After 44 years in the veterinary field, Dr. Richard Siegle is looking toward retirement. To his clients, the process has already been set in motion, but as an owner of the clinics, he has a lot of work ahead of him to make sure there’s a smooth transition to the next generation of management. As he put it himself: “It’s not as if I’m walking out the door anytime soon.”
Two phases to retirement
Dr. Siegle’s retirement is “a work in progress.” He views it as taking place in two phases: the first, his service as a veterinarian; the second, his ownership role and duties managing Cascade Hospital for Animals and Breton Village Animal Clinic. “I’m slowly working out of the exam room where I’ll stop seeing clients,” he said. “That means ensuring my clients and their pets are well taken care of and that there’s continuity of care.” This phase has effectively already begun, as recently he has been working fewer hours seeing clients; he views it as taking place over the next “year, year and a half.”
However, the second phase of his retirement is still in the very early stages. “Once I started planning, it was more complicated than I thought it would be,” he said. “Because being in the business on a day to day basis, I have all these things I do now and I need to make sure other people are able to assume these responsibilities. To put it down on a piece of paper, it is more complex than I ever thought it would be.”
All the same, he does have some of the most important decisions of his transition plan made. Dr. Clayton Siegle, his son, who joined our team in July, is poised to assume ownership of the hospitals at some point in the future. He will be the third Siegle who will serve as owner of CHFA, keeping it as a family business. “Eventually he will assume the leadership role. He’s been out of veterinary school for two and a half years, and I want him to focus on being the best veterinarian he can be before he starts assuming management or business responsibilities here.” So far, “in many respects he’s exceeded my expectations,” said Dr. Siegle.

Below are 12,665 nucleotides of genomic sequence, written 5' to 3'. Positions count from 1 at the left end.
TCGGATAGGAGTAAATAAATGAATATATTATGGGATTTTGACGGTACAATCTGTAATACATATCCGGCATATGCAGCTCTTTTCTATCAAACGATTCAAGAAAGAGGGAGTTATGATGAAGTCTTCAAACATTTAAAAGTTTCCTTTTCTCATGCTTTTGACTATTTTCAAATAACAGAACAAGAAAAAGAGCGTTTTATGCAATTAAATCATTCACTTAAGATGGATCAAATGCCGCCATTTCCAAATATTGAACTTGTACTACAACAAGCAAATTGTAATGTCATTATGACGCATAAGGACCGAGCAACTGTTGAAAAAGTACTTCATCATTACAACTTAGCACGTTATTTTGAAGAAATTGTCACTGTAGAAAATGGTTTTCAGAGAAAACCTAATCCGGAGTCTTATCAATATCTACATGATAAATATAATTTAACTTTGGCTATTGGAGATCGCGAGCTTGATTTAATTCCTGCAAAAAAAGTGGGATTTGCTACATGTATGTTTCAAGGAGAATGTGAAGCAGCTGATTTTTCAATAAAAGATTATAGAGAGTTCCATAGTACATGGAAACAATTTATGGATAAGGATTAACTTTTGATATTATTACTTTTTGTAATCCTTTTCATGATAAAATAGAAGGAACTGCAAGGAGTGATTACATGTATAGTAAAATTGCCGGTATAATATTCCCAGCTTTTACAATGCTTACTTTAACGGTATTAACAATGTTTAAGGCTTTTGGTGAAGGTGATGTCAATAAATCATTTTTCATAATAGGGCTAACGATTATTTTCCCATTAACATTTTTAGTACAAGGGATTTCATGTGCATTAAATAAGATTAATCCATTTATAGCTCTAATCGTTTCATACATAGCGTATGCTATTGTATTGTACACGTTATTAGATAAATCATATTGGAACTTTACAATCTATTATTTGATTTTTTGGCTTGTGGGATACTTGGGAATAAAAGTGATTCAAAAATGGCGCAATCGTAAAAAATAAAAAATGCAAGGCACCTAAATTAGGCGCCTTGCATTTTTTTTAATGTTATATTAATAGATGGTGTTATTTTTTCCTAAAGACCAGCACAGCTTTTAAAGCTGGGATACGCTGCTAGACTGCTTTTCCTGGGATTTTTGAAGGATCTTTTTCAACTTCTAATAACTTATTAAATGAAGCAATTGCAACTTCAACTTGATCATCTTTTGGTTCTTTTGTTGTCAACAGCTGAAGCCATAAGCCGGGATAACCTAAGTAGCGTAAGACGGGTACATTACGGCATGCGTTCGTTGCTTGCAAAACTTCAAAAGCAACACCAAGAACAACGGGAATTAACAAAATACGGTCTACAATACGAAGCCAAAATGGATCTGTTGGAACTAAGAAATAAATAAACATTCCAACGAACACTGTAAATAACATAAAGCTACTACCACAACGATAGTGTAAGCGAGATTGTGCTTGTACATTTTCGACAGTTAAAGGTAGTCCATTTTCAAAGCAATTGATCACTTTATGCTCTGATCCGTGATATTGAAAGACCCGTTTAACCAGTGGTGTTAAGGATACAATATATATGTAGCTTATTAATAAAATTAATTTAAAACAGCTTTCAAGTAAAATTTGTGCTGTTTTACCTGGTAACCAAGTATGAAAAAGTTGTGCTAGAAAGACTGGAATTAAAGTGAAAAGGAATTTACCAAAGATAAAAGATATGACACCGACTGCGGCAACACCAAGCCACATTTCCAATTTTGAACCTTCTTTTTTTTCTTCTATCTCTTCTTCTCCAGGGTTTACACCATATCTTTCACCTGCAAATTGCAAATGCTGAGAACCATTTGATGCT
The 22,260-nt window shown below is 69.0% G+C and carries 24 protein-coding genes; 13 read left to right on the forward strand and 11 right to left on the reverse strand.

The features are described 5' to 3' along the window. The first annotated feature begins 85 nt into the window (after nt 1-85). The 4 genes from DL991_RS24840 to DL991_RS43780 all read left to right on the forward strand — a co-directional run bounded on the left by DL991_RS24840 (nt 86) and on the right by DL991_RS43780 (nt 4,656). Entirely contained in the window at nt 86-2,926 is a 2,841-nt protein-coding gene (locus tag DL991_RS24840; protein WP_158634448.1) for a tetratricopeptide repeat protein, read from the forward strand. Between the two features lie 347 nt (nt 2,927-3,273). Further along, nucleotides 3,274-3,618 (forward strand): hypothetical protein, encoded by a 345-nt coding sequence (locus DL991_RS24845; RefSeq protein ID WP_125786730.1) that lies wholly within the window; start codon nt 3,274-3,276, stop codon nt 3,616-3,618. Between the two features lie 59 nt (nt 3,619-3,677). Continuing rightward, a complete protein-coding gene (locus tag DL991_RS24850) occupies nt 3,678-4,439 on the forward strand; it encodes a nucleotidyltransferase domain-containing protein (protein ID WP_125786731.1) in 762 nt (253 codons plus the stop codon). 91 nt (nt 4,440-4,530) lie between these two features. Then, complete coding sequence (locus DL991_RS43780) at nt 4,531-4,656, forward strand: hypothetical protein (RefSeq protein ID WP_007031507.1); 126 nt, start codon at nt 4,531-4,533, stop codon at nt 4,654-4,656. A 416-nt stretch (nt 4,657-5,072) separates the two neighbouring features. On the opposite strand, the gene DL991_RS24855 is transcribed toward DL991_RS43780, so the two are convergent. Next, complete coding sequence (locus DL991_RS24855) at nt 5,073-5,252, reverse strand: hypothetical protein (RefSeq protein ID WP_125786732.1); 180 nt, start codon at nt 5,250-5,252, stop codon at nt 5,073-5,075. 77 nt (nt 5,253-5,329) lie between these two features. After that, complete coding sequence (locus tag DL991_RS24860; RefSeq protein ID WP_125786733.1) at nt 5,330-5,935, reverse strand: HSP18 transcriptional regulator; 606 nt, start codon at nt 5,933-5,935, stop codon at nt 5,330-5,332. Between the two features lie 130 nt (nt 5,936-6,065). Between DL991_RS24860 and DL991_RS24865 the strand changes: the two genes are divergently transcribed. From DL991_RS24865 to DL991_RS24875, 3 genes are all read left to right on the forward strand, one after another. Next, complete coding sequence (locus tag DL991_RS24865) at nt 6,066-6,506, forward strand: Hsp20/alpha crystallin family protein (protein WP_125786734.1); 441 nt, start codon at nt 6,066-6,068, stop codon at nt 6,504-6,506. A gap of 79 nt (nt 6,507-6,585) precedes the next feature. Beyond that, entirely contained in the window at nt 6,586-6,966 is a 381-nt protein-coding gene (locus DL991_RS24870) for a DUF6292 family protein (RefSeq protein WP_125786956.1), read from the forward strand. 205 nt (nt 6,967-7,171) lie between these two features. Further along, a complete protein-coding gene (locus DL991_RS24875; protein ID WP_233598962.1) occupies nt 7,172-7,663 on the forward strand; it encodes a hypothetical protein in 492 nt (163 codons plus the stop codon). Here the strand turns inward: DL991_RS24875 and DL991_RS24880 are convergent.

Dr. Siegle isn’t ready to put a timetable on this transition period yet, but he knows he’ll be around for a while to help Clayton and other partners get their footing. “When Clayton came on board, I told him, ‘You need to assimilate into the practice, understand what we’re all about from a doctor's perspective.’ At the same time, he’s bringing in a fresh perspective from the other places he’s worked, which is great. We always strive for excellence and excellence is always changing.” Though this will be the second time in the practice’s history that a Dr. Siegle has handed ownership down to his son, there are a lot of differences from the first round. “This transition is a lot different than it was for me 40-some years ago when I was working for my father,” he said. “Then we had three or four employees, versus over a hundred today.”
Complicating matters a bit are the events of the past 20 months, which Dr. Siegle describes as “the most difficult time in 44 years I’ve been in practice, trying to navigate COVID and making sure the staff and the pets are well taken care of and giving people the customer service they deserve.” He added, “in the past year and half, it’s been both a blessing and a curse that the demand for our services has increased dramatically.” From an increase in the number of pets to homebound workers more inclined to notice issues with their pets, the increase in demand has been compounded by a workforce shortage. As an owner, he sees “the fine line between keeping our staff feeling valued and safe and understanding that clients’ emotions are running high.” Though COVID isn’t over and its effects are still rippling through the day-to-day operations at the clinics, Dr. Siegle hopes it won’t present too large of a delay to his transition plans.
Partnerships now and in the future
Dr. Siegle is confident that the core purpose of the clinics will carry over to the next generation of leadership. And that’s not just because of Clayton. Dr. Siegle has for many years shared management duties first with Dr. Steve McBride, and later also with Dr. Greg Paplawsky, and he feels the strength of their partnership has kept the clinics going. “I’ve been blessed with Steve being my partner for the last 30-some years. We’ve had a wonderful relationship, and I can say we’ve been on the same page pretty much the entire time,” he said. “With handing it off to the next generation, I want to make sure Clayton, Greg and their partners, or future partners, are well grounded and understand what is everyone’s role and their core purpose.”
Though he is still very much an active part of the hospitals and will continue to be for the foreseeable future, as he makes his succession plans, Dr. Siegle reflects with gratitude on the people and pets he has known over 44 years. “I’m blessed to have had a career that I’ve thoroughly enjoyed, and the community has embraced me and I am so appreciative of their support. Cascade has been a wonderful place to practice in.”